What could the major foundations, working alongside a generous American public, its governments and corporations, create over the next seven decades? Here’s a short list:

Affordable and decent homes for the poorest Americans.

Environmental protections that do everything possible to protect people from illness and death, whether it is on the Gulf Coast,
or in California’s earthquake zone, or anywhere else in the United States.

Employment policies that require all jobs to pay enough for people to live above the poverty line.

Schools that educate all children to take advantage of the opportunities available.

Universal health care.

Creating this America is the job foundations should take on, instead of saving most of their resources for future catastrophes that may never occur.

Here’s the argument I would make, if I were sitting in one of those foundation boardrooms today:

Curing the disease is cheaper than treating the symptoms. Forty-three years after Michael Harrington wrote his landmark book about “the other America,” and 41 years after President Johnson said we needed a ‘war on poverty,’ poverty is as great as it has ever been in America; the people who have historically suffered the most still do; and the regions of the country where poverty was the greatest then are still the worst-off now.

Wealthy American entrepreneurs are creating new foundations practically every day. For example, as I write, Google announced a $265 million giving program. There will be new money for new problems.

Furthermore, by 2076, the Fords, Rockefellers, and Waltons of that day will have started their own big foundations. These new philanthropists will want to commit their resources to the problems of their day. Certainly, they should be able to do that, not have to heal centuries-old
sores still festering.

Government cannot cure the problem. The greatest federal debt in our nation’s history means that the federal government, even if it wanted to, would be unable to sustain either its current level of spending (which is already inadequate), or increase its spending to cure either the immediate, post-Katrina problems, or the longer-term problems that will occur. Those problems include, for example, chronic homelessness, illiteracy, the low wages that keep so many working Americans in poverty, mental-health crises, and inadequate job training.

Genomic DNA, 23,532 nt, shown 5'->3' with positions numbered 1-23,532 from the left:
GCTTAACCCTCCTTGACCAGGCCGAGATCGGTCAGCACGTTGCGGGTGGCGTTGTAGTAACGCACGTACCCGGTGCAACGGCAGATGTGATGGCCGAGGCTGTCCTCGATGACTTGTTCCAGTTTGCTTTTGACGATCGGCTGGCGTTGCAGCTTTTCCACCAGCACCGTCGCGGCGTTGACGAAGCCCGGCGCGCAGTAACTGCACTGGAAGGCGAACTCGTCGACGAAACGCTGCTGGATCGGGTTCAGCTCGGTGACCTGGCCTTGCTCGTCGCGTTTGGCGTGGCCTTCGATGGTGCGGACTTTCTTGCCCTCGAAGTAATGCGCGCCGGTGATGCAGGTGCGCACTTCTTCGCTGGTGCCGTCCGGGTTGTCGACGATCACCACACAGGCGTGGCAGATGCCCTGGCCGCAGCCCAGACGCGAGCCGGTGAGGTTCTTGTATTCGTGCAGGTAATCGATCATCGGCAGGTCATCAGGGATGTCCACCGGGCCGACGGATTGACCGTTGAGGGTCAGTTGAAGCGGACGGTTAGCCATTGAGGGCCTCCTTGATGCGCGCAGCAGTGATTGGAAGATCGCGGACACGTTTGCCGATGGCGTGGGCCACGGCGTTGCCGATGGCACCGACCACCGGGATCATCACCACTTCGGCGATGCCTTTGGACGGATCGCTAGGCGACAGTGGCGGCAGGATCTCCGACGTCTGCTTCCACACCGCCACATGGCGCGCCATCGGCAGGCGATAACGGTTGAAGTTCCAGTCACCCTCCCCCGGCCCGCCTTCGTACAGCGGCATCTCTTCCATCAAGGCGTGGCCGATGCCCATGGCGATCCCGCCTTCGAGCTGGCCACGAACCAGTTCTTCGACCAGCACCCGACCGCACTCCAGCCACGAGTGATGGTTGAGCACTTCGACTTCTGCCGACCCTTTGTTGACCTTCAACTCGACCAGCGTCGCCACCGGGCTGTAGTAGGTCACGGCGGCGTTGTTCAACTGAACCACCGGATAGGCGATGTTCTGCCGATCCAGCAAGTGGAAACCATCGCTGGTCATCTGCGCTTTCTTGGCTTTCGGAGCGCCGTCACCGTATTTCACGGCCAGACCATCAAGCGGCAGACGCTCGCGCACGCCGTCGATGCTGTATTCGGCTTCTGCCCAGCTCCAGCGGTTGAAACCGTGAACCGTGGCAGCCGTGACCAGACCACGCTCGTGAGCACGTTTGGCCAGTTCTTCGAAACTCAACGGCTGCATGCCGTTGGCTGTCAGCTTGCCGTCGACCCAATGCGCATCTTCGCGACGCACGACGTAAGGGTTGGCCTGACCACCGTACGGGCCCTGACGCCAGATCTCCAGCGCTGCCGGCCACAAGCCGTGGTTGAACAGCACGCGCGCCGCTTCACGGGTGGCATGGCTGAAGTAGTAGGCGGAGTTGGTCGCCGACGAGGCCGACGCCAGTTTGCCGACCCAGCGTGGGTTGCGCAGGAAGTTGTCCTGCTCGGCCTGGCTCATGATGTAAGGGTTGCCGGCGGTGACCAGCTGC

Ending poverty cannot be done incrementally. Making the decision not to operate in perpetuity will require foundations to undertake the strategic thinking and bold actions that incremental investing doesn’t require–just the kind of thinking that is needed in the face of the monumental problems caused by Katrina.

Eliminating racism is vital to the nation’s successful future. The failure to take bold action will exacerbate the deepest division among Americans–race. The divisions among Americans of different races has impelled disorder, violence, and even wars. No one wants that again.

Foundations receive a tax subsidy because they are intended to provide value to society. If major institutions don’t solve major problems, or, looked at another way, don’t create valuable goods, what is their value? In the corporate world, when they don’t, they wither and die. Why should American taxpayers continuously subsidize a failure to create good for the most vulnerable among us—generation after generation?

The great American foundations should take a lesson from the Aaron Diamond Foundation,which pledged at the outset of the HIV/AIDS epidemic to distribute all of its assets in a decade, so it could do all it could to fight the deadly disease. The result: Research financed by the foundation led to the discovery of the drugs that today mean AIDS does not have to be fatal.

Dealing with the intertwined problems of race and poverty in theUnited States, once and for all–and in its myriad manifestations–is too difficult a challenge for any single grant maker to take on, but working
together, and putting all their resources into the effort, the nation’s wealthiest foundations now have the greatest opportunity they have ever had to right what is wrong in America.